| Father Olea reflects on the new pope
Rev. Mario Olea
I met then Msgr. Bergoglio in 2002, when I returned to my home country, Argentina, after 20 years of mission in Africa. I was living and working at the Guadalupe publishing house, founded a century earlier by my congregation of Divine Word Missionaries in the city of Buenos Aires. The new pope was then the archbishop of Buenos Aires and cardinal primate of Argentina. The archdiocese was initiating the project of a Catholic television channel to lure back many Catholics tempted by other evangelical churches. I worked with the project for a year and drew up some productions that were televised, until I was assigned to another department by my superiors.
The memories I have of the cardinal are those of a very humble person, intellectually well prepared but at the same time with the simplicity and humility of a highly sensitive human being. The faithful described him as a "real father" to them and there were many who had met him when traveling on the city subway, commuting as a simple worker. Those who recognized him and greeted him were welcome also to talk with him. He responded warmly to any questions about life. I remember seeing him from a distance in the subway, in a car full of clerks and workers returning home at the rush hour.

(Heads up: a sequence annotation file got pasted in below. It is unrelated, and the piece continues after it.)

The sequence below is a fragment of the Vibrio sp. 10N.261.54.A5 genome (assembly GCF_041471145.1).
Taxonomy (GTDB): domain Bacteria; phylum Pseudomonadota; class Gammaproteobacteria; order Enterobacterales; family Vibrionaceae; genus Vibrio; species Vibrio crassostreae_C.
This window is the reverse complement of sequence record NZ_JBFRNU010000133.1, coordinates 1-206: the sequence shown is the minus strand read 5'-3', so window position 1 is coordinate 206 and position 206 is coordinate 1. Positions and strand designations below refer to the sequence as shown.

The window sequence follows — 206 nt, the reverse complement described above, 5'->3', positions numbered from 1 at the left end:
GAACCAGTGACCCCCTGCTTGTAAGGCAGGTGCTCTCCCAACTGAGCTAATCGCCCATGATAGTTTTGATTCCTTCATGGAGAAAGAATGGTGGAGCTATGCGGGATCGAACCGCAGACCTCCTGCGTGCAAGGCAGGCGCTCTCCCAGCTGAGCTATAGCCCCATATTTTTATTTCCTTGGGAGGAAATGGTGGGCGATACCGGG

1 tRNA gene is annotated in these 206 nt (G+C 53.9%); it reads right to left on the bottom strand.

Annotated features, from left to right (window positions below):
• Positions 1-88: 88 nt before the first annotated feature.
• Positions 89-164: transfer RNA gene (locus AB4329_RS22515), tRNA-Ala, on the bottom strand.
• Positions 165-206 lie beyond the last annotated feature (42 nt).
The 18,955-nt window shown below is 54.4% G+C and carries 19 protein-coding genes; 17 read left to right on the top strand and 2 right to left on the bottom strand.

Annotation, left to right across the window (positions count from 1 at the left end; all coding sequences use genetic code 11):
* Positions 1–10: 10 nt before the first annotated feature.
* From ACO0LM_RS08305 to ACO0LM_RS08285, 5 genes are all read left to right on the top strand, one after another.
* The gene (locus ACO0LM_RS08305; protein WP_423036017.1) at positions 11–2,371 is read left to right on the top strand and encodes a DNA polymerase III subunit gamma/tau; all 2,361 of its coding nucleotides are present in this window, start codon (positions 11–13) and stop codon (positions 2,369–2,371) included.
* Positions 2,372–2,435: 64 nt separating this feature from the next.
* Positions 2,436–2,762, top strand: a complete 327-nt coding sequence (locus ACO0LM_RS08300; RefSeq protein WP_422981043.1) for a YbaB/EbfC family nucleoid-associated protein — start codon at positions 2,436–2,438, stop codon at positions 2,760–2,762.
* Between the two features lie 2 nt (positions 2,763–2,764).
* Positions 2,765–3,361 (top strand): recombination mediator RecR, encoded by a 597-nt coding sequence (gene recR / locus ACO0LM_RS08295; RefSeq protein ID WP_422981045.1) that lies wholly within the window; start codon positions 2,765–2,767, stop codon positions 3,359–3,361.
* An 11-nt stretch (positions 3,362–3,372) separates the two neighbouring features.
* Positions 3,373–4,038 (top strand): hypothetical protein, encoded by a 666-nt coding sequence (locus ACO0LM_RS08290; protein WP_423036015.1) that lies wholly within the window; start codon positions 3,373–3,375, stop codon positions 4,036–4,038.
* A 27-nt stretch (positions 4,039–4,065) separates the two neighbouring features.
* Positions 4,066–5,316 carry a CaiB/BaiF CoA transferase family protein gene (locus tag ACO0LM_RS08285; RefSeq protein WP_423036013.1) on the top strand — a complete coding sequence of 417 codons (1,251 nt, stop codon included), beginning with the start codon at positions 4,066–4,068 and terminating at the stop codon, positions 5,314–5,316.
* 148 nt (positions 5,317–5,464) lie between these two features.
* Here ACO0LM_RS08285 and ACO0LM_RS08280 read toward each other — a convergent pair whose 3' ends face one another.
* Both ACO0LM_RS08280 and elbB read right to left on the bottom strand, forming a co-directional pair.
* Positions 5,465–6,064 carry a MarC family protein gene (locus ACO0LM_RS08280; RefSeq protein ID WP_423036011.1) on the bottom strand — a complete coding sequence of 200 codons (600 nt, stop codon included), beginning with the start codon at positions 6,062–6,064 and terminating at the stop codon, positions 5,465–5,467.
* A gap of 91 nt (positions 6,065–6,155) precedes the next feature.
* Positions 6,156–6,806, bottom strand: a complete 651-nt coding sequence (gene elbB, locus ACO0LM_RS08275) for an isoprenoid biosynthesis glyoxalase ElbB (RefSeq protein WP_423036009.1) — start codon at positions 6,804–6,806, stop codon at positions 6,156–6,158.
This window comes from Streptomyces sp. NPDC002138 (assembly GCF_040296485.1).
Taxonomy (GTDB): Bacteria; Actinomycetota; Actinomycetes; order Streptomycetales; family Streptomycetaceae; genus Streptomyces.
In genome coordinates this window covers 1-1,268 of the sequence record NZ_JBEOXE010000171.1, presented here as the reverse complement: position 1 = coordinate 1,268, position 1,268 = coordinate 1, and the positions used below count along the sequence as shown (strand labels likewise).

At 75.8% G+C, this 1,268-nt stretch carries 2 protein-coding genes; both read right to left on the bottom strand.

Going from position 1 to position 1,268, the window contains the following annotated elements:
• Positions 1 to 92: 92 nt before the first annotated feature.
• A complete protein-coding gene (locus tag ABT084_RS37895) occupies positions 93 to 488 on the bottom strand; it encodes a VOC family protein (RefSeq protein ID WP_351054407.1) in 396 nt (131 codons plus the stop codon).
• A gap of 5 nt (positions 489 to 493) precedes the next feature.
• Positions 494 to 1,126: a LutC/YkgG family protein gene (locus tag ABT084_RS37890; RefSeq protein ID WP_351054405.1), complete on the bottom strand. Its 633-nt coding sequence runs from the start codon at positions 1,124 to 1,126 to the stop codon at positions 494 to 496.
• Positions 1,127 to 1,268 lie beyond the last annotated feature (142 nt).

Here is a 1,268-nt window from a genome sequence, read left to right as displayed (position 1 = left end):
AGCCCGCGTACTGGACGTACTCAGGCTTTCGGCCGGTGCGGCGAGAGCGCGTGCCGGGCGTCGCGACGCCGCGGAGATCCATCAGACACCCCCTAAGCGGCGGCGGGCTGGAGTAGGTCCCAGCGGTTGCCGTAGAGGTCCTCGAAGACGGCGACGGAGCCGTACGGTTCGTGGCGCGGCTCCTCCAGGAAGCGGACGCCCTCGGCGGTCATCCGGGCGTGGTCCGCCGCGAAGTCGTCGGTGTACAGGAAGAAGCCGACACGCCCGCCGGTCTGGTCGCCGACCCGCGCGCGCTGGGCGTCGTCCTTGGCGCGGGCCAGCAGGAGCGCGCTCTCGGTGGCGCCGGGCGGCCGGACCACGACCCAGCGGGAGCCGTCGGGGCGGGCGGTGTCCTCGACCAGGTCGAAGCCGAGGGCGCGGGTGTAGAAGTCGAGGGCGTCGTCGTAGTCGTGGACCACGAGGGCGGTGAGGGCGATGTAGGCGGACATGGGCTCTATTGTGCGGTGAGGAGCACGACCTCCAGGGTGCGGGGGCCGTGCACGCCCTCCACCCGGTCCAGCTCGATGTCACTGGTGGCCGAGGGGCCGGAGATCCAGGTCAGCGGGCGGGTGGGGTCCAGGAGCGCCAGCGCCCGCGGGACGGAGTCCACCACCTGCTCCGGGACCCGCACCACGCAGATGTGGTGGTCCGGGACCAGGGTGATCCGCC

He is doctrinally conservative, we might say. His research interests are related to the needs of the poorest and most needy. The projects of a Catholic television materialized later, from 2005 to the current television channel, Channel 21, and a radio station for the city of 9 million people (http://arzbaires.c21tv.com.ar )
The new pope, Francis, is also a former basketball player, tango dance aficionado, film enthusiast of Italian neorealism and supporter of the soccer team of St. Laurent (San Lorenzo), founded by the priest Lorenzo Massa.
At 21, he became so seriously ill, he thought he was dying. Finally, he was diagnosed with severe pneumonia and had to undergo an ablation of the right upper lung.
He was president of the Episcopal Conference of Argentina between 2005 and 2011.
He has criticized corruption and human trafficking, opposed the decriminalization of drugs for personal consumption and urged young people not to trust drug dealers who he described as "merchants of death."
(Father Mario Olea, SVD, is parochial vicar at St. Joachim Parish, Hayward.)
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